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Report: Gov. Justice appoints Mark Sorsaia as Secretary of Dept. of Homeland Security

W.Va. opts not to pursue out-of-state corrections facility



From the Office of the Secretary
West Virginia Department of Military Affairs and Public Safety
Joe Thornton, Cabinet Secretary

Contact: Lawrence Messina
(304) 558-2930

Jan. 26, 2015

CHARLESTON, W.Va. – West Virginia officials have decided against housing some Division of Corrections inmates outside the state, but will continue to focus on the promising implementation of the Justice Reinvestment Act.

West Virginia earlier requested bids for a proposal that aimed to provide programs required for parole eligibility to inmates serving felony sentences in West Virginia’s regional jail system. The proposal envisioned the short-term transfer of up to 400 inmates who agreed to the move to a facility to receive these educational and rehabilitative programs.

State officials explored the option while addressing a rising inmate population and a backlog of prison-sentenced offenders in the regional jails. However, the number of Division of Corrections inmates has declined following passage of the Justice Reinvestment Act championed by Gov. Earl Ray Tomblin.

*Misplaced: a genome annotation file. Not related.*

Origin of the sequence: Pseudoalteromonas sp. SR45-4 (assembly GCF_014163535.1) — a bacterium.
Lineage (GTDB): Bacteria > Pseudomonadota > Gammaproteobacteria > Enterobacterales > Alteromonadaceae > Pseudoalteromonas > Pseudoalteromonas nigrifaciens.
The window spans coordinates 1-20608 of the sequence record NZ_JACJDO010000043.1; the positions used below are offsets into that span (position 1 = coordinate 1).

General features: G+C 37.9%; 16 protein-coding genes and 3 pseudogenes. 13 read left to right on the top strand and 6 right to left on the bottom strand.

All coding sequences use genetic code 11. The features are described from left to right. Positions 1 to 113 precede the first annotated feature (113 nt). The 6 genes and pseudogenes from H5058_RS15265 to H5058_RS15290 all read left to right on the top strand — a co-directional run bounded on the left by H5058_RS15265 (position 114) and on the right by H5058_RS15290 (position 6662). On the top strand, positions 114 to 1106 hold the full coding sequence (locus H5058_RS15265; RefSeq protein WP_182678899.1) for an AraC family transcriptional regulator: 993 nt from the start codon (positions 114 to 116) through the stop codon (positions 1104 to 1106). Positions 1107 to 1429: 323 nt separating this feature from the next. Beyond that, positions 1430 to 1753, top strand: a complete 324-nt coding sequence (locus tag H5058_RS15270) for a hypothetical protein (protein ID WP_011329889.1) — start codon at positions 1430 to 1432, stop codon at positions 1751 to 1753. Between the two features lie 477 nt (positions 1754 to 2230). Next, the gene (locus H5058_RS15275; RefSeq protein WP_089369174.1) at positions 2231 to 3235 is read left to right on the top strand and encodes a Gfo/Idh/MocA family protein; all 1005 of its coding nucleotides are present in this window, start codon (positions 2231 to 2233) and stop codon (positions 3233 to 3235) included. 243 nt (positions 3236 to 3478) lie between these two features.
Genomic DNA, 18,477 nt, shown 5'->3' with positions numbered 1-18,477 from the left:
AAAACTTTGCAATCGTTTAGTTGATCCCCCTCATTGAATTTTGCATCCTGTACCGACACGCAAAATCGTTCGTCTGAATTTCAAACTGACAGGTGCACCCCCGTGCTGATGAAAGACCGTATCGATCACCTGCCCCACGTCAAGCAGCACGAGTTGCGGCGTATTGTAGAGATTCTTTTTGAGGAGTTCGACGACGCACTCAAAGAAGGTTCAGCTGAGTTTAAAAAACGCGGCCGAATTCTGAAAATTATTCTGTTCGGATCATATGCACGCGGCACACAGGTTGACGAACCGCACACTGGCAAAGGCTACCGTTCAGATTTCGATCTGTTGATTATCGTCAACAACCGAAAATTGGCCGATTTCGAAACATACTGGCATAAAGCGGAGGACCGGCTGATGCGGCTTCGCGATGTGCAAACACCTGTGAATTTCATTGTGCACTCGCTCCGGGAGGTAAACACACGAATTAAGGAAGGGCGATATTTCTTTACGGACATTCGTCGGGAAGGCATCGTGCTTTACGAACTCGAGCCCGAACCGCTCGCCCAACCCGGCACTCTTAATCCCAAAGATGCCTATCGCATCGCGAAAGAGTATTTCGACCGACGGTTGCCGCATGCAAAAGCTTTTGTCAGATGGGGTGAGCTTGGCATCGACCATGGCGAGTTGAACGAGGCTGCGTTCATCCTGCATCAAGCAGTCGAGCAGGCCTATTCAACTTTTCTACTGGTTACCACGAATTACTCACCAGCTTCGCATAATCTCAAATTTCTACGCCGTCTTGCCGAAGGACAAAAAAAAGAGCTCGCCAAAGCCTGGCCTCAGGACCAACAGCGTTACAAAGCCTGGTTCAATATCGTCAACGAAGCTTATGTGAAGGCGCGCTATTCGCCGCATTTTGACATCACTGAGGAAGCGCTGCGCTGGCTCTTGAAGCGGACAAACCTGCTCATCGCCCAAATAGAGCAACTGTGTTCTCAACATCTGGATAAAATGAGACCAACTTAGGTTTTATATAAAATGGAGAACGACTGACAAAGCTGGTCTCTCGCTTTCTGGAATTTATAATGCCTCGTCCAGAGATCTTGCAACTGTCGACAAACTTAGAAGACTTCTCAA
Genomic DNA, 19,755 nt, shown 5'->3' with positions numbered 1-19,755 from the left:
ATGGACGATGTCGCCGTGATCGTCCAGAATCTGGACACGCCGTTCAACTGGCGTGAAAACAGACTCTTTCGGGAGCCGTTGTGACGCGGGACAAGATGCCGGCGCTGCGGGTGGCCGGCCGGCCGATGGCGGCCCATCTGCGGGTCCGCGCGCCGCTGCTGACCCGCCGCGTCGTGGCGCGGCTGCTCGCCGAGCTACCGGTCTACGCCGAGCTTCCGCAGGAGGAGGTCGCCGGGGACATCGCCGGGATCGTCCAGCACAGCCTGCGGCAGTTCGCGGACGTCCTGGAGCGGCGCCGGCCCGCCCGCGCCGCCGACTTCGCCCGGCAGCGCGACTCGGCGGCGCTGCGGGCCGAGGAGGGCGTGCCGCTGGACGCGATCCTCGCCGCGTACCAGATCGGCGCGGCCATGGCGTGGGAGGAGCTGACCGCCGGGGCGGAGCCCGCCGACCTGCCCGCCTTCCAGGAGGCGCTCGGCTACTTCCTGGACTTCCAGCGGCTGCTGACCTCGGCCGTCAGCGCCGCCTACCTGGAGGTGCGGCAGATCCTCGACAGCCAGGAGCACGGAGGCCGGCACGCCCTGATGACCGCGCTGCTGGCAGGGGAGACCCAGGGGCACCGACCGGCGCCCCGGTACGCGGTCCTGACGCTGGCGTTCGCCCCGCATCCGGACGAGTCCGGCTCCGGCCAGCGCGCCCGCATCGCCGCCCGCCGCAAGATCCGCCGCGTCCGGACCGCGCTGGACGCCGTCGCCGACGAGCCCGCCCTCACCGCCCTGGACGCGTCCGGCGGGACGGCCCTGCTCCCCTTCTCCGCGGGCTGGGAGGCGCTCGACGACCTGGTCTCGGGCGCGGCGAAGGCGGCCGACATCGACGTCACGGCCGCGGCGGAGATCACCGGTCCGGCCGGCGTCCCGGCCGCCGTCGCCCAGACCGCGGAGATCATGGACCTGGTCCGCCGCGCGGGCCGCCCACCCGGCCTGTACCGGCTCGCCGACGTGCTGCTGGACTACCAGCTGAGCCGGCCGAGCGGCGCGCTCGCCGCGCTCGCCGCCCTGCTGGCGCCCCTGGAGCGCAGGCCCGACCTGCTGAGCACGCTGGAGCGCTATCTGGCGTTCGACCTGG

Since Gov. Tomblin signed the Justice Reinvestment Act in 2013, that wide-ranging law and related steps have also reduced the regional jail backlog by hundreds of inmates. Legislation enacted last year, meanwhile, has helped to ensure access to needed programs for corrections-sentenced inmates at the jails.

“We remain optimistic that once all of Justice Reinvestment is in place, West Virginia will see an even greater decrease in the inmate population while maintaining the safety and security of its citizens,” said Cabinet Secretary Joseph Thornton of the Department of Military Affairs and Public Safety, which oversees both Corrections and regional jails.

Corrections Commissioner Jim Rubenstein thanked Corrections Corporation of America for its interest in the proposal. CCA was the sole bidder for the project, and proposed to house West Virginia inmates at its Lee Adjustment Center in neighboring Kentucky. Rubenstein was part of a delegation of West Virginia officials that came away impressed following tours of that facility.

“The process with CCA, who would have received this contract had it been awarded, has been nothing but positive and professional,” Rubenstein said. “The Kentucky facility that would have been utilized for the out-of-state placement was well-kept and well-run.”